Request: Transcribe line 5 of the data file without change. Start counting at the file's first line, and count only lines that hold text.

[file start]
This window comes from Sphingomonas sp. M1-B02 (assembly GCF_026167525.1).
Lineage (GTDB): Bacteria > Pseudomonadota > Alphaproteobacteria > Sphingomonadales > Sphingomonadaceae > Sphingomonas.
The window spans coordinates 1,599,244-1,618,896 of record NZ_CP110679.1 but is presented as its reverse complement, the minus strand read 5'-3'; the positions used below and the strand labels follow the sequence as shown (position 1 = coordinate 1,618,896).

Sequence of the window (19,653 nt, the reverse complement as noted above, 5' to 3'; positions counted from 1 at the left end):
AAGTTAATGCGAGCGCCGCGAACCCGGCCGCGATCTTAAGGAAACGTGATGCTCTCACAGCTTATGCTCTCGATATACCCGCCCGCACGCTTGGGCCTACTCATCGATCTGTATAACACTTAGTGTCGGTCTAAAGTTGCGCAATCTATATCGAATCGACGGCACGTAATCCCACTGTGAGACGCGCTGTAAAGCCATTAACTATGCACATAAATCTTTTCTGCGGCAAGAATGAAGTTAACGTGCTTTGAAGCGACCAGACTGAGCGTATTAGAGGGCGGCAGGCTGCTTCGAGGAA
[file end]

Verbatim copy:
AAGTTAATGCGAGCGCCGCGAACCCGGCCGCGATCTTAAGGAAACGTGATGCTCTCACAGCTTATGCTCTCGATATACCCGCCCGCACGCTTGGGCCTACTCATCGATCTGTATAACACTTAGTGTCGGTCTAAAGTTGCGCAATCTATATCGAATCGACGGCACGTAATCCCACTGTGAGACGCGCTGTAAAGCCATTAACTATGCACATAAATCTTTTCTGCGGCAAGAATGAAGTTAACGTGCTTTGAAGCGACCAGACTGAGCGTATTAGAGGGCGGCAGGCTGCTTCGAGGAA